Joe Biden, for whom the subject has a painful personal dimension, will lay out his cancer policy on Monday, exactly sixty years after John Fitzgerald Kennedy’s historic moon landing speech.
The American President will dedicate a 2000 GMT address in Boston to his Cancer Moon Shot initiative.
He wants to reduce cancer deaths by 50% in 25 years.
Joe Biden, who has pledged to end cancer “as we know it,” should outline several aspects of this initiative.
His efforts are focused on both the sometimes exorbitant cost of treatment and the detection of cancer through blood testing.
The White House recalled that it has limited to $2,000 a year the amount that many American citizens must pay out of pocket, beneficiaries of the Medicare program, the American health insurance system, to which, in particular, people over 65 have access.
However, she notes, some patients still have to pay more than $8,000 a year for prostate cancer treatment, she notes.
– Blood screening –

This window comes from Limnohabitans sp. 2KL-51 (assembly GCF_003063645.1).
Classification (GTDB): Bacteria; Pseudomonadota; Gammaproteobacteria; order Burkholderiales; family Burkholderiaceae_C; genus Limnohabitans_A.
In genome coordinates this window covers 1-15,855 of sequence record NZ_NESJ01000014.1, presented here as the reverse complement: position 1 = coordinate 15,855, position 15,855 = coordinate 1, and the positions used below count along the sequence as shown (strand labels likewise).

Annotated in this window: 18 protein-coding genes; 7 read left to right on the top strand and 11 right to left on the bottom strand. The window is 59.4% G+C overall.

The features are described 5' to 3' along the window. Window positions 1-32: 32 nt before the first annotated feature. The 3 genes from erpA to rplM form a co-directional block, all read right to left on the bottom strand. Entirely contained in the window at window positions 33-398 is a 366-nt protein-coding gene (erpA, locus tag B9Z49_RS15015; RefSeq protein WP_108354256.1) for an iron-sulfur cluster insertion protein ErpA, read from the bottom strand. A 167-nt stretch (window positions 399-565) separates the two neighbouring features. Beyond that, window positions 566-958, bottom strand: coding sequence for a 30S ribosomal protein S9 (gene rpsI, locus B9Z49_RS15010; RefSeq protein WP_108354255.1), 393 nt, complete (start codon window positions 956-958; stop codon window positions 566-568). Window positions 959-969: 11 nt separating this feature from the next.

Another major US government project concerns screening.
The United States has launched a large-scale test – initially with 24,000 people, with a goal of expanding to 225,000 people – to identify tests that could detect one or more types of cancer from a blood test alone.
Joe Biden also signed a presidential executive order to develop the biotech sector.
The president also appointed the first director, René Weggin, of an agency created last spring to pilot the development of advanced medical research, the Advanced Health Research Projects Agency (ARPA-H).
The day will culminate with a performance at 20:00 GMT at the John F. Kennedy Presidential Bookstore in Boston.
This speech comes exactly sixty years after the one that became famous, in which John F. Kennedy proclaimed on September 12, 1962, “We choose to go to the moon,” with the goal that people go there to the end. decades.
The goal was achieved, as on July 21, 1969, Neil Armstrong stepped on the moon.
Therefore, the current American leader has chosen to highlight cancer policy, a very personal topic for Joe Biden, on this anniversary, rather than a NASA-initiated lunar return program.
Fighting cancer is a political goal, but also a personal one for the American president, whose eldest son, Beau Biden, died of brain cancer in 2015 at the age of 46.